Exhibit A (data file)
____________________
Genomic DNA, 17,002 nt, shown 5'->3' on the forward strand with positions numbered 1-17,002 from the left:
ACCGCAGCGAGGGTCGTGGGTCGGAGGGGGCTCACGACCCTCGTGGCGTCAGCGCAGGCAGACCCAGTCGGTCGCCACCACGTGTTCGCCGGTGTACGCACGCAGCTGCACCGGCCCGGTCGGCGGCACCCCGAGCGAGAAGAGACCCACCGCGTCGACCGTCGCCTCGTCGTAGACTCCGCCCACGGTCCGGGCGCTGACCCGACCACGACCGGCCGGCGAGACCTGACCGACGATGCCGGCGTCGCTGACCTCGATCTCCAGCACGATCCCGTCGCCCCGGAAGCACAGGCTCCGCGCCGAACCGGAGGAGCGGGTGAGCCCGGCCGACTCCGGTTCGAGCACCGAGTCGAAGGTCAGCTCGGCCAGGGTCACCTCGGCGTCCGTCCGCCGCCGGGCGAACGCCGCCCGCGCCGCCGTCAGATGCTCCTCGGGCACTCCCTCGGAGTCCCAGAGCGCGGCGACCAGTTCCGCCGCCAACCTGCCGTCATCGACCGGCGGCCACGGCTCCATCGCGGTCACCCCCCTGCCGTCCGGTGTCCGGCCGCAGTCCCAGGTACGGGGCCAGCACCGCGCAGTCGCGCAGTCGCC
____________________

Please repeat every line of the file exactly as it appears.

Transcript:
Genomic DNA, 17,002 nt, shown 5'->3' on the forward strand with positions numbered 1-17,002 from the left:
ACCGCAGCGAGGGTCGTGGGTCGGAGGGGGCTCACGACCCTCGTGGCGTCAGCGCAGGCAGACCCAGTCGGTCGCCACCACGTGTTCGCCGGTGTACGCACGCAGCTGCACCGGCCCGGTCGGCGGCACCCCGAGCGAGAAGAGACCCACCGCGTCGACCGTCGCCTCGTCGTAGACTCCGCCCACGGTCCGGGCGCTGACCCGACCACGACCGGCCGGCGAGACCTGACCGACGATGCCGGCGTCGCTGACCTCGATCTCCAGCACGATCCCGTCGCCCCGGAAGCACAGGCTCCGCGCCGAACCGGAGGAGCGGGTGAGCCCGGCCGACTCCGGTTCGAGCACCGAGTCGAAGGTCAGCTCGGCCAGGGTCACCTCGGCGTCCGTCCGCCGCCGGGCGAACGCCGCCCGCGCCGCCGTCAGATGCTCCTCGGGCACTCCCTCGGAGTCCCAGAGCGCGGCGACCAGTTCCGCCGCCAACCTGCCGTCATCGACCGGCGGCCACGGCTCCATCGCGGTCACCCCCCTGCCGTCCGGTGTCCGGCCGCAGTCCCAGGTACGGGGCCAGCACCGCGCAGTCGCGCAGTCGCC